Home Culture Art & Design Maria Trovas: Meet the artist who handcrafts Greek wedding crowns with a...

Maria Trovas: Meet the artist who handcrafts Greek wedding crowns with a twist




Weddings have been a part of Australia’s coronavirus story since the start of the pandemic and although countless have been postponed or cancelled, some couples choose to change their plans and get married during the COVID-19 restrictions.

Maria Trovas, founder of ‘Story of Stefania’ an Adelaide based business has been creating personalised stefana (Greek wedding crowns) since 2012 and is one of the people who work behind the scenes to make these weddings happen while keeping Greek traditions alive.

“It has been a heart-breaking process for the couples I work with. Many are postponing for a second time this year. It has been an unprecedented time and people have been showing their support to local Australian businesses,” Maria tells The Greek Herald explaining that she has been handcrafting stefana for Greek weddings in Australia, US, UK and around the world. 

The importance of ‘stefana’ in Greek weddings

“I have a genuine interest in the symbolisms and tradition of Greek weddings. I wanted to put a personal touch to my Greek wedding ceremony and I had the idea to personalise the joining ribbon. 

“Then my mum showed me her stefana and this is where I drew my inspiration from and  started creating original designs using Swarovski crystals and pearls. The first ones I made were for my mother in law’s wedding,” Maria tells The Greek Herald.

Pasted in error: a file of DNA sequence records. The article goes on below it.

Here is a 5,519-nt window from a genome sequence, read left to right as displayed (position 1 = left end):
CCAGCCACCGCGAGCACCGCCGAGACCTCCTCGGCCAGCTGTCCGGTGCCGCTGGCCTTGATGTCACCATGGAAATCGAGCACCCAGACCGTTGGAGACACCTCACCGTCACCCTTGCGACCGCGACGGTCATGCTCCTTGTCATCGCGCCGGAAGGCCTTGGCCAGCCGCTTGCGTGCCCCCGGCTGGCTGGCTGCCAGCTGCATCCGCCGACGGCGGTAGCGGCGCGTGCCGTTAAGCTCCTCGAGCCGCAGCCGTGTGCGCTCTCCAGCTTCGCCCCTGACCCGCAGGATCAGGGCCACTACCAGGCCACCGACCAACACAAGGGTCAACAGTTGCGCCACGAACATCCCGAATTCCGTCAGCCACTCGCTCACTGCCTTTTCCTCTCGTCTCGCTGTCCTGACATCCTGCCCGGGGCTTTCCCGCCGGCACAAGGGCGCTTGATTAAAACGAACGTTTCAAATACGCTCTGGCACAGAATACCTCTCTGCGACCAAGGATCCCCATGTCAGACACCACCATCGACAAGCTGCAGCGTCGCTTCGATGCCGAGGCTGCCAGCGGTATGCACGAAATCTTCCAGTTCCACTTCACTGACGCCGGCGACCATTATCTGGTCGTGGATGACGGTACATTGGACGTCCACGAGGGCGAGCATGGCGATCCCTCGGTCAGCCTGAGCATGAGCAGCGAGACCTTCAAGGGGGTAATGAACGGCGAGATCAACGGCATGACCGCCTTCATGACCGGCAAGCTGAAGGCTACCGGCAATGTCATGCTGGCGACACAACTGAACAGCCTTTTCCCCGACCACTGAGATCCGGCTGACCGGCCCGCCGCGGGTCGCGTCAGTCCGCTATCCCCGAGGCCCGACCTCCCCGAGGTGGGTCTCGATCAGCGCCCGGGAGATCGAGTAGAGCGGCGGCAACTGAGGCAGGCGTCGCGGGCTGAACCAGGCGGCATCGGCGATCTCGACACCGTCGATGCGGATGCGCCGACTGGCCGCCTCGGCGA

In a traditional Greek Orthodox wedding, the crowing is considered the focal point of the ceremony and the ‘stefana’ symbolize the unity of the couple. Originally, the crowns were made of materials ranging from lemon leaves to vines to gold and jewels. 

“I wanted to create modern designs but I also wanted them to look traditional and timeless. I feel privileged that I handcraft something so special that couples will display in their home as a keepsake. I feel I have contributed to this generation’s stefana style,” Maria says. 

How Maria’s Greek heritage and upbringing inspired her art

Maria would not have followed this career path if it wasn’t for her Greek upbringing and the close relationship she shares with her ‘yiayia’.

“Born in Florina, Greece; My Yiayia Evangelia has witnessed and survived the horrors of WW2, started a new life in Australia and created a loving family with her husband. She arrived by plane in Adelaide, in 1957 to join her mother and siblings who were already beginning their new lives and three years later, in 1960, she was introduced to my Pappou, Pavlos, who had just arrived in Adelaide from Greece. 

“After three weeks they were engaged and eight months later they were married! In a new and foreign country, with not much but each other, they created a family together and were successful in their business endeavours,” says Maria. 

“I lived next door to my yiayia and pappou. My childhood was spent sitting in the kitchen, watching yiayia as she busily prepared food or I would play in the backyard with pappou. Pappou watching me climbing the olive tree. These days it is my children, her great grandsons that watch yiayia Evangelia in the kitchen!

“My life has been shaped by the strong women in my life, my yiayia and my mum Theodora, they support and motivate me to achieve my dreams. I am the person I am today because of these strong women and the sacrifices they made,” Maria concludes.

*Photos by: GCanatselis Photography

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